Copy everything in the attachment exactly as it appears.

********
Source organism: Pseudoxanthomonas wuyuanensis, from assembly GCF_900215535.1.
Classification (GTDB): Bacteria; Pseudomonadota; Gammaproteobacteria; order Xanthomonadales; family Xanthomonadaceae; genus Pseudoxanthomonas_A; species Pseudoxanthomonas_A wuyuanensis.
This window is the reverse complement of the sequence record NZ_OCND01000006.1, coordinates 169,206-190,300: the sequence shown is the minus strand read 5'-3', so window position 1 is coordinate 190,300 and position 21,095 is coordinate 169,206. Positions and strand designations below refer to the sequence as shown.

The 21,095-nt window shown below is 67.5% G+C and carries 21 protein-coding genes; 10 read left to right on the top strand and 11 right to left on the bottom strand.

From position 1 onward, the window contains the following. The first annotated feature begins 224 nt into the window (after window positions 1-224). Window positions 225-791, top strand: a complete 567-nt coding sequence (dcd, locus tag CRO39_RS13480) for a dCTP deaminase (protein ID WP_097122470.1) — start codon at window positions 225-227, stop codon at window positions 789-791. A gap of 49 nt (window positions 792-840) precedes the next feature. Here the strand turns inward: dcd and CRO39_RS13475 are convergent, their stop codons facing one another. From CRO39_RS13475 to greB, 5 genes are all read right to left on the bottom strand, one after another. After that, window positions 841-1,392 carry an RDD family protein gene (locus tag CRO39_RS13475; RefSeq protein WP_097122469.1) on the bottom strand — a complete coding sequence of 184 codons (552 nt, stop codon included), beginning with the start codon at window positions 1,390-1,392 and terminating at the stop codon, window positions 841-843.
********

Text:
Source organism: Pseudoxanthomonas wuyuanensis, from assembly GCF_900215535.1.
Classification (GTDB): Bacteria; Pseudomonadota; Gammaproteobacteria; order Xanthomonadales; family Xanthomonadaceae; genus Pseudoxanthomonas_A; species Pseudoxanthomonas_A wuyuanensis.
This window is the reverse complement of the sequence record NZ_OCND01000006.1, coordinates 169,206-190,300: the sequence shown is the minus strand read 5'-3', so window position 1 is coordinate 190,300 and position 21,095 is coordinate 169,206. Positions and strand designations below refer to the sequence as shown.

The 21,095-nt window shown below is 67.5% G+C and carries 21 protein-coding genes; 10 read left to right on the top strand and 11 right to left on the bottom strand.

From position 1 onward, the window contains the following. The first annotated feature begins 224 nt into the window (after window positions 1-224). Window positions 225-791, top strand: a complete 567-nt coding sequence (dcd, locus tag CRO39_RS13480) for a dCTP deaminase (protein ID WP_097122470.1) — start codon at window positions 225-227, stop codon at window positions 789-791. A gap of 49 nt (window positions 792-840) precedes the next feature. Here the strand turns inward: dcd and CRO39_RS13475 are convergent, their stop codons facing one another. From CRO39_RS13475 to greB, 5 genes are all read right to left on the bottom strand, one after another. After that, window positions 841-1,392 carry an RDD family protein gene (locus tag CRO39_RS13475; RefSeq protein WP_097122469.1) on the bottom strand — a complete coding sequence of 184 codons (552 nt, stop codon included), beginning with the start codon at window positions 1,390-1,392 and terminating at the stop codon, window positions 841-843.